Thursday, August 15, 2013

Just In Time Compiler

We discussed in my previous blog about how JVM makes java program platform independent but "everything in life comes at a cost". Java's two pass execution to achieve this platform independence,The process of Java Compiler first compiling the java source code into byte code and then the JVM interpreting the .class files into native processor does take a toll on execution time of a typical Java program. Thus java programs run always slower than the native compiled  languages like C. And adding to it interpreting the .class file's byte code instructions made the  Java programs really very slow.

So a lot of effort is and was invested on improving the execution speed of java programs. One of the breakthroughs of this effort is Just in Time Compilation.

Now before moving to this topic a general question most of us will surely have is :

If interpreter is slow why not compile Byte code first and then run?
   Please remember that we are not concerned about the programmer on how much time is spent on compiling a java code. All we are focused is about the user who runs our program and JVM comes into picture when JRE on a native platform is trying to run our program. Imagine how much time it may take to compile a whole bunch of .class files first and then load and start running it. The user may sleep while this happen. And the program loading will be terrible. 

So we must strike a right balance between this interpreting and compiling. And the answer as for as now with its own limitation which we will not cover here is Just in Time compilers.

The concept is derived from an inventory strategy companies employ to increase efficiency and decrease waste by receiving goods only when they are needed in production process there by reducing inventory costs.

Not all of code is used in a run cycle of a program. For example the error handling or certain conditional branching never happens in a particular run time of a program . So why compile entire code. 

"So JIT compilers of a JVM will compile the byte code into machine code only when it is referenced. And then JVM will execute it into native hardware. Functions are the smallest units and are compiled only when they are referenced."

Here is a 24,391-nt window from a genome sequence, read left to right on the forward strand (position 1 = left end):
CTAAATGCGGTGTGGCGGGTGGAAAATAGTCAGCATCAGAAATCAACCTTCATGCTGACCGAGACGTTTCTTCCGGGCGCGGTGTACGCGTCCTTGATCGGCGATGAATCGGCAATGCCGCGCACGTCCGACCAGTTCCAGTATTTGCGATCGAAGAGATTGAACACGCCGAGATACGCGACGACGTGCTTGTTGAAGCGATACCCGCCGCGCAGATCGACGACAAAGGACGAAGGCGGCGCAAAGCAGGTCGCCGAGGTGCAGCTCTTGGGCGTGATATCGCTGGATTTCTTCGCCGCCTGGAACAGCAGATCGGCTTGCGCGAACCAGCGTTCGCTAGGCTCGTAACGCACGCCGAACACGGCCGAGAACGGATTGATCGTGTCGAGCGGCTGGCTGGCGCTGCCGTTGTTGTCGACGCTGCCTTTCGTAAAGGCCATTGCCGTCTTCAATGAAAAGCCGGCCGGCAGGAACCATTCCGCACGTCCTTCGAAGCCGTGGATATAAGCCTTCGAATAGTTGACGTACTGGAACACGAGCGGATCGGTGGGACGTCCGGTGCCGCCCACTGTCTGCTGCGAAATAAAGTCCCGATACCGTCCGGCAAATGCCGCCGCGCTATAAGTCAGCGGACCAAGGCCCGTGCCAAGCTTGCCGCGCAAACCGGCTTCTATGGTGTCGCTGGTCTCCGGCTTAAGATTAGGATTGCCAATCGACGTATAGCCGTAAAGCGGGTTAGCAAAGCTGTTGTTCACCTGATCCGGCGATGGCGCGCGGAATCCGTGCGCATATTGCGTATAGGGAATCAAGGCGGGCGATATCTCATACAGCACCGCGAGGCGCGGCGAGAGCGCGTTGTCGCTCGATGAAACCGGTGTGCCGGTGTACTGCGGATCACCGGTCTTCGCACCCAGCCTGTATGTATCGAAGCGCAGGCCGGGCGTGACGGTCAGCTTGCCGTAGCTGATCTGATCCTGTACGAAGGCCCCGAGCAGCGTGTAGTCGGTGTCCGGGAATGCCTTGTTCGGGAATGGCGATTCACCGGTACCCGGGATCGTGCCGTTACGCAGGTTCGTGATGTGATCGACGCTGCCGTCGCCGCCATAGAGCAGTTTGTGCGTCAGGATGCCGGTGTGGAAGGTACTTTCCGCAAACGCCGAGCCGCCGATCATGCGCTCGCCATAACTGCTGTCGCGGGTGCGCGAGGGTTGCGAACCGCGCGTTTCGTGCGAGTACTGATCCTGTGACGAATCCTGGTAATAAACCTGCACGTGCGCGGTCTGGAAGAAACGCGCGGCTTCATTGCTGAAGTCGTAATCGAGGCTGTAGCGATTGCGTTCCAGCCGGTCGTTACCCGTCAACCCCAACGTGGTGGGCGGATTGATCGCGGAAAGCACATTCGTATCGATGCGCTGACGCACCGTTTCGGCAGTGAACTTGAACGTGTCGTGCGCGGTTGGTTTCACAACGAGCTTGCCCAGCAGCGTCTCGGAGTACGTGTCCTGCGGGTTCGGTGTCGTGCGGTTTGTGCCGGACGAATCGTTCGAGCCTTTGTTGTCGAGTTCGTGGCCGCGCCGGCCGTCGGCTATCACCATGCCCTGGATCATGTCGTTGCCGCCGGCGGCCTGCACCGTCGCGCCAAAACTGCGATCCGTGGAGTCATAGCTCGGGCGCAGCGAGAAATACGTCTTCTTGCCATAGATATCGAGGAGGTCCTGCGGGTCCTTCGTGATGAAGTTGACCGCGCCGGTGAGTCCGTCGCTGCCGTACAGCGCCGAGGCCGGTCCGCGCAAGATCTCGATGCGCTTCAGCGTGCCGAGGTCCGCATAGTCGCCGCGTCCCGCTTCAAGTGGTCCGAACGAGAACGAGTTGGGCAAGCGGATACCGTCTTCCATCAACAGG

Though JIT looks concept wise simple there are lot of pitfalls of JIT especially during compile optimizations. This is not covered in this discussion. However people interested can go through the below post.

Hope things are clear. Please share your comments on this article.

About Jdk,jre and jvm

   Things to Know about JDK,JRE and JVM

This is a favorite interview topic . Even though this is the most basic  information a java programmer must know, many fail to answer it perfectly. I am making an attempt to rewrite this information so that it will refresh the concept of few experienced and will help java beginners to know concept  in depth.
The below diagram should make things clear.

Java Development Kit (JDK) = Java Runtime Environment (JRE) + Tools like compilers (JavaC)and debuggers necessary for developing java programs.
JRE = Java Virtual Machine(JVM) + Java Runtime Libraries  + Components necessary to execute programs or applications written in java language.
Programs written in Java are not directly compiled by Java Compiler (JavaC) for a particular hardware and operating system platform for execution.
Instead Java programs are compiled for an intermediate language called byte code which can be interpreted  by an virtual machine [A software ] called Java Virtual Machine (JVM). And this interpreted code can now run on the actual hardware and OS.
JVM thus makes java programs independent of the underlying hardware or operating system . So Java programs written on one platform need not change while attempted running it on a different code. Because Java programs are written for JVM's rather than actual machine it self.
Different platforms are provided with its on JRE which in turn includes the JVM for a particular platform. Means to say JVM for windows 32 bit machines and JVM for Linux 64 bit machines are different. However a java program written on the windows system can run on Linux 64 bit machine without any issues because, both JVM's can understand byte code.
However while interpreting into actual machine language , individual JVM's will take care of interpreting it correctly.
The below diagram should make things clear.
But one thing with interpreting the byte code is that it will make the execution slower. Now newer JRE's have capability for Just in Time compilation [JIT] which makes the compilation much faster.
I will write on this in my next blog.
Please share in your thoughts. Hope it benefited you.